'Typhoon' Puts Action Above Character Development

      December 09, 2005 19:08

      The new movie "Typhoon" ready for release on Dec. 14 is already making waves as one of the audience draws of the year. Korea's most expensive movie ever boasts a stellar cast including Jang Dong-gun, Lee Jung-jae and Lee Mi-yeon. It is directed by Kwak Kyung-taek, the man behind the hit "Friend."

      A U.S. ship carrying a nuclear device is hijacked by a gang of pirates headed by Sin (Jang Dong-gun). Sin escaped from North Korea and wanted to defect to the South but was rejected for diplomatic reasons and thus lost his family. Now he has decided to take revenge on the country that tore him and his family apart. Elite officer Kang Se-jong (Lee Jung-jae) is assigned to prevent the calamity.

      But the action scenes are sometimes clumsily bridged, and while in itself the duel at sea that forms the movie's climax offers plenty of stunt action, the cracks show too clearly for it to have any great impact. Among Korean blockbusters, it lacks the deft depiction of characters seen in "Swiri" and the emotional subtlety of "Taegeukgi: The Brotherhood of War."

      "Typhoon" unfolds on a grand scale, racing from Russia via Thailand's jungles to the streets of Busan, which may go some way toward explaining the W15 billion (about US$15 million) budget. The movie starts off with a bang -- a gunfight at sea -- and barely lets up on the pyrotechnics throughout.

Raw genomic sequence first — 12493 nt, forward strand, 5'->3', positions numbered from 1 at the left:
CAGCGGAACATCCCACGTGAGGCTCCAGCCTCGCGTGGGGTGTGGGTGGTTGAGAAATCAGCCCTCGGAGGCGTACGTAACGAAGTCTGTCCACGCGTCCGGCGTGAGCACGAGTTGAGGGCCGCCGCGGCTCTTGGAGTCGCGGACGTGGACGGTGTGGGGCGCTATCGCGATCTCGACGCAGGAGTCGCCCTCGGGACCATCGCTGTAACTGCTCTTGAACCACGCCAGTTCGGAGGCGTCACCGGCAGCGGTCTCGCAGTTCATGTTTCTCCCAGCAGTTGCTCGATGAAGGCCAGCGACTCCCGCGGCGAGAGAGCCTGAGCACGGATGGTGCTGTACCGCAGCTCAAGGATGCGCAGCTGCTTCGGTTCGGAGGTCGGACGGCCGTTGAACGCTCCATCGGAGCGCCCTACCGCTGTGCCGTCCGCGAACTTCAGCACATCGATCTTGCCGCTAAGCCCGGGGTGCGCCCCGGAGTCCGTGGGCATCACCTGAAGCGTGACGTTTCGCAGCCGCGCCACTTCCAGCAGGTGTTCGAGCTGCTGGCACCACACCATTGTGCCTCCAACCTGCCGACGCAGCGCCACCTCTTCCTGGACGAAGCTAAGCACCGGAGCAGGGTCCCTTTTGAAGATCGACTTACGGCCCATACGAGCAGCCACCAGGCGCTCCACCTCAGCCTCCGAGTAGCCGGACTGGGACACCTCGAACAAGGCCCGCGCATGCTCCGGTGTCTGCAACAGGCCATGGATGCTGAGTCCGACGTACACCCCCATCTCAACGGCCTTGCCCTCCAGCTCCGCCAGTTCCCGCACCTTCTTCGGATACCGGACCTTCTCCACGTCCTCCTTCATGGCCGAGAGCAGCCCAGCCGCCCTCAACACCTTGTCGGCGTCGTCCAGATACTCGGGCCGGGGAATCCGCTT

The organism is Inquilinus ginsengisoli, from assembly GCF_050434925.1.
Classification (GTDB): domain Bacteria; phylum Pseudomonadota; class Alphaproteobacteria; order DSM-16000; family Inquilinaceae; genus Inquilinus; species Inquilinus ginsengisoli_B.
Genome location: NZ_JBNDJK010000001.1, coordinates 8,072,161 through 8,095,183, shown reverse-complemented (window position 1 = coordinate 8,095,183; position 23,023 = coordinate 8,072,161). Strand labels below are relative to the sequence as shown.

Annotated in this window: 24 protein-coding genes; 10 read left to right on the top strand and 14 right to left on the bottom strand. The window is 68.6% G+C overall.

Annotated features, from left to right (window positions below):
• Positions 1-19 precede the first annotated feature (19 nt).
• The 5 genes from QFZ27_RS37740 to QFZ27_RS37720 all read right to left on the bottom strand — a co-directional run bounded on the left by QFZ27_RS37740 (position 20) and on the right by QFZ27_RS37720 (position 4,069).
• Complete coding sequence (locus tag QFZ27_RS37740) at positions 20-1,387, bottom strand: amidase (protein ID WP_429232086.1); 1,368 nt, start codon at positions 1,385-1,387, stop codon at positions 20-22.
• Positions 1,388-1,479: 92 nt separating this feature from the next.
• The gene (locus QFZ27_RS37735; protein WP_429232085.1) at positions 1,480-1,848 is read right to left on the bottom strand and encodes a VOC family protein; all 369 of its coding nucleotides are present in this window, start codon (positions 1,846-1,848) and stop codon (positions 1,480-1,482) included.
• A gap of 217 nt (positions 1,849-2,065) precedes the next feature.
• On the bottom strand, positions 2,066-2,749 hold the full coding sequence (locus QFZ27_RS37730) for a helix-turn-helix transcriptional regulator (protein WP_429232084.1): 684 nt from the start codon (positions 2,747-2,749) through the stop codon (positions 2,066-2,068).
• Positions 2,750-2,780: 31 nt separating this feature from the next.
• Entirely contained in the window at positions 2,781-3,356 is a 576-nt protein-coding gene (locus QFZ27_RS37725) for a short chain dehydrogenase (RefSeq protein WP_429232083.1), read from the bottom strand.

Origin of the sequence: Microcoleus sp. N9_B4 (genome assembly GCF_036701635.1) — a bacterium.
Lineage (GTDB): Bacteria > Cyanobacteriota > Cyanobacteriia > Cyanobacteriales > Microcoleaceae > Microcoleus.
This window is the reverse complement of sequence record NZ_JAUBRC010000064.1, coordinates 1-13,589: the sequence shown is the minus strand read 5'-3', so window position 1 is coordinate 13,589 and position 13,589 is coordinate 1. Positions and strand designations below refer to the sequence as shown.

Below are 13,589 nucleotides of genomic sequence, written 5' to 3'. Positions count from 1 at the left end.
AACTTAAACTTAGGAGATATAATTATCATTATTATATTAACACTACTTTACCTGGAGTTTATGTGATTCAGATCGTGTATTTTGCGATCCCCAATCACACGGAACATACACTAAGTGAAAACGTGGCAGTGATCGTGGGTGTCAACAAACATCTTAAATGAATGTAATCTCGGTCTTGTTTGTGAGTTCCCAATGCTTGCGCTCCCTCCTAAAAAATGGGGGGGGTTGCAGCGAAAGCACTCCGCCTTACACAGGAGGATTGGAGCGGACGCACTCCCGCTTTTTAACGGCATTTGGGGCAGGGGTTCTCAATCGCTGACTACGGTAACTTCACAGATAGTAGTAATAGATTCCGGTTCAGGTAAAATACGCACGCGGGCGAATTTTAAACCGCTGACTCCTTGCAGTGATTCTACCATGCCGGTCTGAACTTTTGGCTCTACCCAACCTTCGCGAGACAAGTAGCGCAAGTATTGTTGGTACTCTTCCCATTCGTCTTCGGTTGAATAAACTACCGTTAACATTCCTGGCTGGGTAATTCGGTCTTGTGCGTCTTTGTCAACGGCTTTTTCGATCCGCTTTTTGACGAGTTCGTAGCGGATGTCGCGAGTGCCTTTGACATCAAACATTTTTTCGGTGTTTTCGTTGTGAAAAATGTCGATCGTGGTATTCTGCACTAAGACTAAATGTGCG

To be sure, the cast do their best, with Jang Dong-gun as Sin radiating confidence from the close-up of his bloodshot eyes that opens the film. Lee Jung-jae is good as the suave Kang Se-jong as well, and Lee Mi-yeon acquits herself creditably in the dramatic role of Jang Dong-gun's older sister.

      But the main characters are too single-track to come fully to life, with Sin focused on revenge, Kang Se-jong on a soldier's honor and Sin's sister on sacrifice. The reunion of brother and sister after a long time apart may bring tears to the eyes of the viewer, and suffering of the North Korean refugees may break hearts. But the strong emotions depicted throughout the film are never fully developed.

      Furthermore, the plot creaks, not least at the moment when all characters suddenly decide to risk their lives and in the way the U.S. gets involved in the case. "Typhoon" is slick entertainment, but the film seems to have become too obsessed with scale at the expense of the personal touch that holds it all together.

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